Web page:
Ben-Amotz, Dahn

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Nationality: Israeli (originally Polish: immigrated to Palestine in the 1930s). Born: Mosse Tehilimzeigger, 1923. Education: Ben Shemen agricultural school, Palestine. Military Service: Palmach during Israel's War of Independence. Career: Radio broadcaster, journalist, playwright, and author. Newspaper correspondent, Paris, late 1940s. Traveled to the United States, early 1950s. Helped create Three Men in a Boat radio show, Israel. Died: 1990.



Lizkor lishcoah. 1968; as To Remember, to Forget, 1968.

Lo sam zayin [Does Not Give a Damn]. 1973.

Ziyunim zeh lo ha-kol: Roman mafteah le-lo man'ul [ScrewingIsn't Everything]. 1979.

Ziyunyune ha-derekh: Roman mafteah le-lo man'ul (sequel toZiyunim zeh lo ha-kol ). 1980.

Short Stories

Arba'ah ve-'arba'ah: Sipurim [Four and Four: Stories]. 1950.

Sipurim poh sipurim sham. 1982.


Tefos kamah she-atah yakhol (Seret-metah-meforash) [CatchAs Catch You Can] (screenplay). 1975; as Mishak yeladim [Nothing to It], 1982.

Tel-Aviv ha-ketanah: Hizayon [Little Old Tel-Aviv], withHayim Hefer. 1980.

'Al 'akhbarim va-anashim, with Ehud Manor, adaptation of a novel by John Steinbeck (produced 1990).


Matsor [Siege], with Gilberto Tofano, 1968;Sheloshah yamim ve-yeled, with Uri Zohar and Amatsia Hiouni, adaptation of a story by A. B. Yehoshua, 1976.


Yalkut ha-kezavim, with Hayim Hefer. 1956.

Mah nishma' [What's New]. 1959.

Ekh la-'asot mah [How to Do What]. 1962.

Milon olami le-'ivrit miduberet [The World Dictionary ofHebrew Slang] (2 vols.), with Netiva Ben-Yehuda. 1972, 1982.

Yofi shel milhamah. 1974.

Keri'ah tamah; Sifrutek [Reflection in Time]. 1974.

Nashim kotvot le-Dan Ben-Amots: Bi-teguvah le-sefer "Ziyunim zeh lo ha-kol," with Varda Rasiel Jackont (correspondence). 1980.

Sipure Abu-Nimer [Stories and Fables from the Arab Folklore]. 1982.

Sefer ha-felots veha-shikhehah, with Donald Wetzel and MartinRiskin. 1985.

Kelil tif'eret ha-melitsah (dictionary and reader of 19th century Hebrew). 1986.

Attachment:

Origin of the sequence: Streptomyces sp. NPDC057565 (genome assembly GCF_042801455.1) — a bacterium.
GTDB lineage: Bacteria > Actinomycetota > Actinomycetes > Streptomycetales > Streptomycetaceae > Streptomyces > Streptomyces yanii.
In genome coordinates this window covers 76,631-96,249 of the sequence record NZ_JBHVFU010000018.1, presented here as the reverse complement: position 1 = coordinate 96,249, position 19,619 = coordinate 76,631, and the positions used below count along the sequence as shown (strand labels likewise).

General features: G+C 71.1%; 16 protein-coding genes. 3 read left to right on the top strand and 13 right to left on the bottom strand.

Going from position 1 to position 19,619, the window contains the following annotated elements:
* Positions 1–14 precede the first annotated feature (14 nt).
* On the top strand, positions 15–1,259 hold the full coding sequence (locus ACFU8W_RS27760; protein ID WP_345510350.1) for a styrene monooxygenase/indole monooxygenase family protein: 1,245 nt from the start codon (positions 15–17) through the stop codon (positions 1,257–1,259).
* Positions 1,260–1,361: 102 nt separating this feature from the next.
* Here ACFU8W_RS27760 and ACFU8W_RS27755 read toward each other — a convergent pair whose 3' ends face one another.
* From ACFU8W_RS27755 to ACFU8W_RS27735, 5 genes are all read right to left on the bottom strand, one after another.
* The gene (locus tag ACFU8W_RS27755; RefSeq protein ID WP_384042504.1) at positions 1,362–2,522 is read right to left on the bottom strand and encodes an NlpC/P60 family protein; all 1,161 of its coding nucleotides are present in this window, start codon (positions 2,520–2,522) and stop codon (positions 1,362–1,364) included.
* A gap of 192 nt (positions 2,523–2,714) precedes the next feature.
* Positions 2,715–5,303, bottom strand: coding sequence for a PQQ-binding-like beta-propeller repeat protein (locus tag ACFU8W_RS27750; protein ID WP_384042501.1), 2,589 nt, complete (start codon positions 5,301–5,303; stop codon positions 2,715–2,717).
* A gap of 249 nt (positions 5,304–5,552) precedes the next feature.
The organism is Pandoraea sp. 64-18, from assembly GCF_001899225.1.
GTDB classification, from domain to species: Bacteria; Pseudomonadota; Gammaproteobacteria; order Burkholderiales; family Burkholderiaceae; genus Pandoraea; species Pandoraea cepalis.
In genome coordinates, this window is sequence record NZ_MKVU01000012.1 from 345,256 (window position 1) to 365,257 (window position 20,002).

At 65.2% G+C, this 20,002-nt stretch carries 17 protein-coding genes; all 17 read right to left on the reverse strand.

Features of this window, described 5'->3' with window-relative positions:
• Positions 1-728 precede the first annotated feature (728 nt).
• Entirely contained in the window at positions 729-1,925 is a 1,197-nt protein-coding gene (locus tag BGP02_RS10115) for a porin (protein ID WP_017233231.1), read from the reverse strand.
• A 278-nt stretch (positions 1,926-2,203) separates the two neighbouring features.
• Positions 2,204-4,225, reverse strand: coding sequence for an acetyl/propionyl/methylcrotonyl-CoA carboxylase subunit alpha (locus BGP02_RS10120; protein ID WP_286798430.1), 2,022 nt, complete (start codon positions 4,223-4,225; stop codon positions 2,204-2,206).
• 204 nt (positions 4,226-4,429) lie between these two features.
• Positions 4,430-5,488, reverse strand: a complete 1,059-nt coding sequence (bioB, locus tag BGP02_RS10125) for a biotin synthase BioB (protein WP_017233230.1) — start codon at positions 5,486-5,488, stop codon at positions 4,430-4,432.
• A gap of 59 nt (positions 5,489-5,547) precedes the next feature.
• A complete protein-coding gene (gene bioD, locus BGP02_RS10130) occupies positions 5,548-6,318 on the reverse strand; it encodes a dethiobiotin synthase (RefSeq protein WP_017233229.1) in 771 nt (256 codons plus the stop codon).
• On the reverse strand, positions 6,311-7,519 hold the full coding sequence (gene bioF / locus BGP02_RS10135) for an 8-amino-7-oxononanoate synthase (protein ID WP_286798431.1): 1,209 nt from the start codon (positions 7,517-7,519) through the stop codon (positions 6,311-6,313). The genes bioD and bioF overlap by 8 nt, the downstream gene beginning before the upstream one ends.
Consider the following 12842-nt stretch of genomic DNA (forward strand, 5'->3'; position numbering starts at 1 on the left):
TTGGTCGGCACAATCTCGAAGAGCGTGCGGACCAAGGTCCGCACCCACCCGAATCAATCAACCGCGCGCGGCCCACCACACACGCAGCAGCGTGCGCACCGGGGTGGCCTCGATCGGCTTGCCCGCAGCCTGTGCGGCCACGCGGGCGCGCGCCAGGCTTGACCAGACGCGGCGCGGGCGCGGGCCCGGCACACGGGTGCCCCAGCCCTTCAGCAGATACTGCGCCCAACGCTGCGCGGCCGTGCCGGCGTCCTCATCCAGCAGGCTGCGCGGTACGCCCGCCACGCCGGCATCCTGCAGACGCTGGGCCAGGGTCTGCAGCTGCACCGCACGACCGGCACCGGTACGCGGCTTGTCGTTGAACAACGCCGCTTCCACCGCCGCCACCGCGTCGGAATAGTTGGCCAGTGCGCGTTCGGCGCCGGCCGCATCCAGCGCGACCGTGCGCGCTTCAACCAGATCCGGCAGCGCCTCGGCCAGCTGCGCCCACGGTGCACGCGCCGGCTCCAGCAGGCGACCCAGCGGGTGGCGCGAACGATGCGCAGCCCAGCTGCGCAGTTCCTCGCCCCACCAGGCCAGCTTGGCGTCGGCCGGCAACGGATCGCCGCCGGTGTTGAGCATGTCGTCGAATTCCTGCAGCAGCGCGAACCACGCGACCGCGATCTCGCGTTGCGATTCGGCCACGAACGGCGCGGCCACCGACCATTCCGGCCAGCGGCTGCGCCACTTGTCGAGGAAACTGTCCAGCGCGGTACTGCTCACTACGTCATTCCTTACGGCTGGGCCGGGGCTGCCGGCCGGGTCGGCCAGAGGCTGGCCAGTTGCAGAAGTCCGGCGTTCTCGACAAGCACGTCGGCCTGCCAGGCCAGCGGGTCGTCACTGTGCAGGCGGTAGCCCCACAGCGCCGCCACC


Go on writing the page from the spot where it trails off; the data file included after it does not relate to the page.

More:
Ten hiyukh: Metav ha-kezavim she-lo hikhzivu ba-'itonut hatseva'it, with Ze'ev Anner and Dani Kerman. 1989.

Editor, with Shlomo Shva, Erets Tsiyon Yerushalayim. 1973.

Translator, with Amnon Dankner, 'Adif melafefon 'al hagever mi-pene she, by M. L. Brooks. 1985.


Critical Study:

Dan Ben Amots: Biyografyah by Amnon Dankner, 1992.

Theatrical Activities:

Actor: Films—A Streetcar Named Desire, 1951; Matsor [Siege], 1970.

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Writer Moshe Shamir captured the essence of the new sabra culture—the native-born Israelis—in his description of Elik, a Zionist pioneer, as a man who came from the sea. Leaving their roots behind, turning their backs on centuries of Jewish history, the sabras were intended to become the antithesis of the Diaspora Jew. Whereas the latter was perceived by Zionist ideologues as weak and passive, the sabras were envisioned as farmers and warriors, masters of their own historical fate. Dahn Ben-Amotz—writer, journalist, actor, and radio personality—exhibited these traits perhaps more than any other member of his generation.

Born Mosse Tehilimzeigger, Ben-Amotz was sent to Palestine from Poland by his parents during his early teens. In Palestine he attended the Ben Shemen agricultural school, which was one of the grooming grounds for the emerging Israeli political and military elite. (His counselor was Shimon Peres.) Ben-Amotz soon realized that in order to blend into the new culture, he had to rid himself of any signs of the Diaspora. He changed his name, first to Moshe Shimony and later to Dahn Ben-Amotz, which he felt possessed the right sabra sound. He also reinvented his personal history, claiming to be an orphan with relatives in some of the older Zionist settlements. For years Ben-Amotz would claim that he was a true sabra.